Workers looking for a new job usually face the prospect of composing carefully worded cover letters and resumes, sitting through nerve-wracking interviews and enduring rejections.

Not university presidents. For such a high-stakes job, the employer, the Board of Regents, comes looking for them.In the search for a new University of Utah president, the committee is recruiting prospective candidates, not just reviewing applicants.

"We are trying to sell some of them on formal candidacy," said Utah Commissioner of Higher Education Wm. Rolfe Kerr.

Monday, the search committee whittled down its prospective candidates' list to 15, including those who still must be convinced to apply.

Their names have not been released, and the committee has made a commitment to keep their identities confidential.

Kerr said there are women, minorities and Utahns on the potential semi-finalist list, although the prospective candidates are from all over the nation.

The pursuit of top-flight candidates for Utah's premiere higher-education job intensified when the regents hired, for the first time, a national headhunter, Heidrick and Struggles. The search firm identified 132 of the original 240 potential candidates for the job.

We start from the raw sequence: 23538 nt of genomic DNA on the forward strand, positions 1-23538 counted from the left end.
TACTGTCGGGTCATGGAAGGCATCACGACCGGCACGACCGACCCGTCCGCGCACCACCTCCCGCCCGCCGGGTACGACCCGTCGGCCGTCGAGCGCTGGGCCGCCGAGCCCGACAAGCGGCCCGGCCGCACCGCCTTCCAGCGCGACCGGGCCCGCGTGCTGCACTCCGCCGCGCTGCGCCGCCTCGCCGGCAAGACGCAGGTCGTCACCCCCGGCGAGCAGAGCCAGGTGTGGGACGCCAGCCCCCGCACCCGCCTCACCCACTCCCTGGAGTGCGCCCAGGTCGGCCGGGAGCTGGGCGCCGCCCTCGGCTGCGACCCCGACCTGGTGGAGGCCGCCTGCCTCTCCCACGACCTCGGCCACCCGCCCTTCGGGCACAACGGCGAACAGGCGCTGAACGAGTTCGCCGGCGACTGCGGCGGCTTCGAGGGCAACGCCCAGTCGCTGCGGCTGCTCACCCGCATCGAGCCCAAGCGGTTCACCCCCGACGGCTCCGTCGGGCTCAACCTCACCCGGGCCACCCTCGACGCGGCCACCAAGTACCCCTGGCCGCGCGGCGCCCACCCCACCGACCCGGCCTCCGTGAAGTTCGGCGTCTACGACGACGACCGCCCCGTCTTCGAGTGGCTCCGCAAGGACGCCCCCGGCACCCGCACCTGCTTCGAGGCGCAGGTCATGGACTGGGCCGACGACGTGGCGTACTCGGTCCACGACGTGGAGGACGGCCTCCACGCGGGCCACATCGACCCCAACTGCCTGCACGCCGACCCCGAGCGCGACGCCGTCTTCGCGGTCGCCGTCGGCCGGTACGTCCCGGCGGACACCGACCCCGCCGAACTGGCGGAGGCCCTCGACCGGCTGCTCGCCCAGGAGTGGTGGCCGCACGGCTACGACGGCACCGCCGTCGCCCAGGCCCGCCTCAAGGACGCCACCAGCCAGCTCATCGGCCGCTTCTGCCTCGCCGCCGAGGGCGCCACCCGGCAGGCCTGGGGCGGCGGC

Heidrick and Struggles has also assisted in the reference checks of each prospective candidate.

Such help doesn't come cheap. Kerr estimated the firm's fee will probably total about $40,000.

The exact amount is not known, however. A standard fee for such searches is one-third the president's first-year salary, which will be determined in negotiations with the new president.

That salary is also up in the air. Retiring U. President Chase N. Peterson makes $113,000 annually. But the search committee has discovered that is significantly below the going rate for presidents of research universities.

Kerr said the U. president's salary is $25,000 below peers at 10 comparable universities and $29,000 below the national average for research university presidents.

The U. president has several other perks besides a salary, however. Among them are a furnished house, car and entertainment budget.

The commissioner said no decision has been made on a presidential salary increase.

"We know what the marketplace is out there. We need to be prepared to make that kind of decision (salary increase) to get the kind of president that the U. needs," Kerr said.

If, however, the regents agree on a larger salary for the U. president, what will that say to the presidents of Utah's eight other public institutions?

"It could be a potential bit of problem because those other presidents are somewhat behind (in salaries), too," the commissioner said.

Kerr said no timetable has been set for the selection of the five or six finalists and their interviews with the regents.

He believes that a new president will be selected by the time Peterson retires July 1. However, an interim president may have to be appointed until the new president can leave his or her current position, he said.